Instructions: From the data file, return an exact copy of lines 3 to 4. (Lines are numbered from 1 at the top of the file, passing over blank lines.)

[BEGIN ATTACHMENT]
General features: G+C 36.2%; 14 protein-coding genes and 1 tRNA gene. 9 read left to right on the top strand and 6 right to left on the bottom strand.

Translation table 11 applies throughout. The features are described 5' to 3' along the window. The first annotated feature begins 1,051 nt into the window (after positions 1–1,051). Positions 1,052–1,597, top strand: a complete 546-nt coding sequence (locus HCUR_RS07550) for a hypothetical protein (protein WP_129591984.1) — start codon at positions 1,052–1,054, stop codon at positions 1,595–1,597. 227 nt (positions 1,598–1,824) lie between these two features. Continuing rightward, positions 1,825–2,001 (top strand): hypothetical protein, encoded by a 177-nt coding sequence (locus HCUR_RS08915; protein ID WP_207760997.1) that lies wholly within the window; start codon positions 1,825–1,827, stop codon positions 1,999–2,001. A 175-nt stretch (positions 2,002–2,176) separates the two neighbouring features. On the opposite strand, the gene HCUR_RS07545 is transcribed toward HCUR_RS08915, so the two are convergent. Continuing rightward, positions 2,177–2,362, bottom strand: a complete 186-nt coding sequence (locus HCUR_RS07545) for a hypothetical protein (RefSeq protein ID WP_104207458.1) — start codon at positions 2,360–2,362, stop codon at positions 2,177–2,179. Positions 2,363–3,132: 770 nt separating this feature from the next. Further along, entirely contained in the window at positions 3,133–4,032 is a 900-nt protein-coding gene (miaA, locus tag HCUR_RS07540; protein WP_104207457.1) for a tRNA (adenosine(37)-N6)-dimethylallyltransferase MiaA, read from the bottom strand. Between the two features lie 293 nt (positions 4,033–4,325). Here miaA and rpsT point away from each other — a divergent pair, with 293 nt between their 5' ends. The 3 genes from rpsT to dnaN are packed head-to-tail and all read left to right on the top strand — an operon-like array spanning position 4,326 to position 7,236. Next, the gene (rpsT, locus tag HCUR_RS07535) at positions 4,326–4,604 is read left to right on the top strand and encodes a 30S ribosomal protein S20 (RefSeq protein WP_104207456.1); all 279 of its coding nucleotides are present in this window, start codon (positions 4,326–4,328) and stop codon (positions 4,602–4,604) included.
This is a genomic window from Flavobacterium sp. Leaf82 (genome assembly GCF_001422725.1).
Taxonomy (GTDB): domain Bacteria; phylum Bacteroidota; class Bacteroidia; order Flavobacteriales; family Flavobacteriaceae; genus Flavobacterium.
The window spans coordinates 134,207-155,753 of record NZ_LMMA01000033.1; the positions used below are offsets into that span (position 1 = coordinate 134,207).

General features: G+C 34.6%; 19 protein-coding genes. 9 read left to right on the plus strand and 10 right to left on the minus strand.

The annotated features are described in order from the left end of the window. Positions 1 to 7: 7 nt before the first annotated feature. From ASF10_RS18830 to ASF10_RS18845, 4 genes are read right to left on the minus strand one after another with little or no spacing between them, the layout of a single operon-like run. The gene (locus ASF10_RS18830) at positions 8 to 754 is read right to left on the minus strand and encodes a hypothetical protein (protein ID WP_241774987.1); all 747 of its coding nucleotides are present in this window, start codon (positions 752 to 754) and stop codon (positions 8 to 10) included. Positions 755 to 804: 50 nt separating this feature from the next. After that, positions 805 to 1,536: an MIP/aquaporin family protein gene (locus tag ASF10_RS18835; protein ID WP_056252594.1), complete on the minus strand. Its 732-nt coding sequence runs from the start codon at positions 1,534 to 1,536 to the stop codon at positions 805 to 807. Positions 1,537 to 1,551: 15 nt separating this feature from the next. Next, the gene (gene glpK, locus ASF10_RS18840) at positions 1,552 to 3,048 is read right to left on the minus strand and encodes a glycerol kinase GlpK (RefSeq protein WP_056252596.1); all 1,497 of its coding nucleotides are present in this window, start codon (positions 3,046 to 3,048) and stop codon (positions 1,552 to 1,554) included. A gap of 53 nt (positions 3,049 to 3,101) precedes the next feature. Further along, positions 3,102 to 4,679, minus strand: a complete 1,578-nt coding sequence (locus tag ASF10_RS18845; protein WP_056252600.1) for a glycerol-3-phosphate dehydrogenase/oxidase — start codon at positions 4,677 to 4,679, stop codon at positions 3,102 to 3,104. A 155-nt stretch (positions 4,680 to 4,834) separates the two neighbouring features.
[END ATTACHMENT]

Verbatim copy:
This is a genomic window from Flavobacterium sp. Leaf82 (genome assembly GCF_001422725.1).
Taxonomy (GTDB): domain Bacteria; phylum Bacteroidota; class Bacteroidia; order Flavobacteriales; family Flavobacteriaceae; genus Flavobacterium.